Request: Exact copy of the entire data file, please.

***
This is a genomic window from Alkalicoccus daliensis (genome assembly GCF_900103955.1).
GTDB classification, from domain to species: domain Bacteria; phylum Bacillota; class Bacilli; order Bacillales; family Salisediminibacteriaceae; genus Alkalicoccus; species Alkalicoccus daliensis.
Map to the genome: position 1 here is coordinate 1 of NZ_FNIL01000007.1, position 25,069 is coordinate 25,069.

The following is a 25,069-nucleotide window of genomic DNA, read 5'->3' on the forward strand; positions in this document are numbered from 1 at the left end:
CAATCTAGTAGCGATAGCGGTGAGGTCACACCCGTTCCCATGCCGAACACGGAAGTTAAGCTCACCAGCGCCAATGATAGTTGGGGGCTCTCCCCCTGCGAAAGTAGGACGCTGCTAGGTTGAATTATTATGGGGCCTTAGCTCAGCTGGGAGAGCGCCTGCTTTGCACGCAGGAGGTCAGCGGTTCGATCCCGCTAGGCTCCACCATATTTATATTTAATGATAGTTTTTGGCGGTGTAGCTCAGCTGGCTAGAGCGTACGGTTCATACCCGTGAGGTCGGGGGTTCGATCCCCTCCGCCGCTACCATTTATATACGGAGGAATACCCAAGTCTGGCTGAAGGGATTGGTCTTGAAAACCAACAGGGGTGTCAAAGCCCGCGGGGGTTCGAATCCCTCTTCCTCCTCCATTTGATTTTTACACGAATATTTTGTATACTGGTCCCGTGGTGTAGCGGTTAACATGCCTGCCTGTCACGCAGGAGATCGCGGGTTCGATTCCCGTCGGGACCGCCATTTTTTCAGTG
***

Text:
This is a genomic window from Alkalicoccus daliensis (genome assembly GCF_900103955.1).
GTDB classification, from domain to species: domain Bacteria; phylum Bacillota; class Bacilli; order Bacillales; family Salisediminibacteriaceae; genus Alkalicoccus; species Alkalicoccus daliensis.
Map to the genome: position 1 here is coordinate 1 of NZ_FNIL01000007.1, position 25,069 is coordinate 25,069.

The following is a 25,069-nucleotide window of genomic DNA, read 5'->3' on the forward strand; positions in this document are numbered from 1 at the left end:
CAATCTAGTAGCGATAGCGGTGAGGTCACACCCGTTCCCATGCCGAACACGGAAGTTAAGCTCACCAGCGCCAATGATAGTTGGGGGCTCTCCCCCTGCGAAAGTAGGACGCTGCTAGGTTGAATTATTATGGGGCCTTAGCTCAGCTGGGAGAGCGCCTGCTTTGCACGCAGGAGGTCAGCGGTTCGATCCCGCTAGGCTCCACCATATTTATATTTAATGATAGTTTTTGGCGGTGTAGCTCAGCTGGCTAGAGCGTACGGTTCATACCCGTGAGGTCGGGGGTTCGATCCCCTCCGCCGCTACCATTTATATACGGAGGAATACCCAAGTCTGGCTGAAGGGATTGGTCTTGAAAACCAACAGGGGTGTCAAAGCCCGCGGGGGTTCGAATCCCTCTTCCTCCTCCATTTGATTTTTACACGAATATTTTGTATACTGGTCCCGTGGTGTAGCGGTTAACATGCCTGCCTGTCACGCAGGAGATCGCGGGTTCGATTCCCGTCGGGACCGCCATTTTTTCAGTG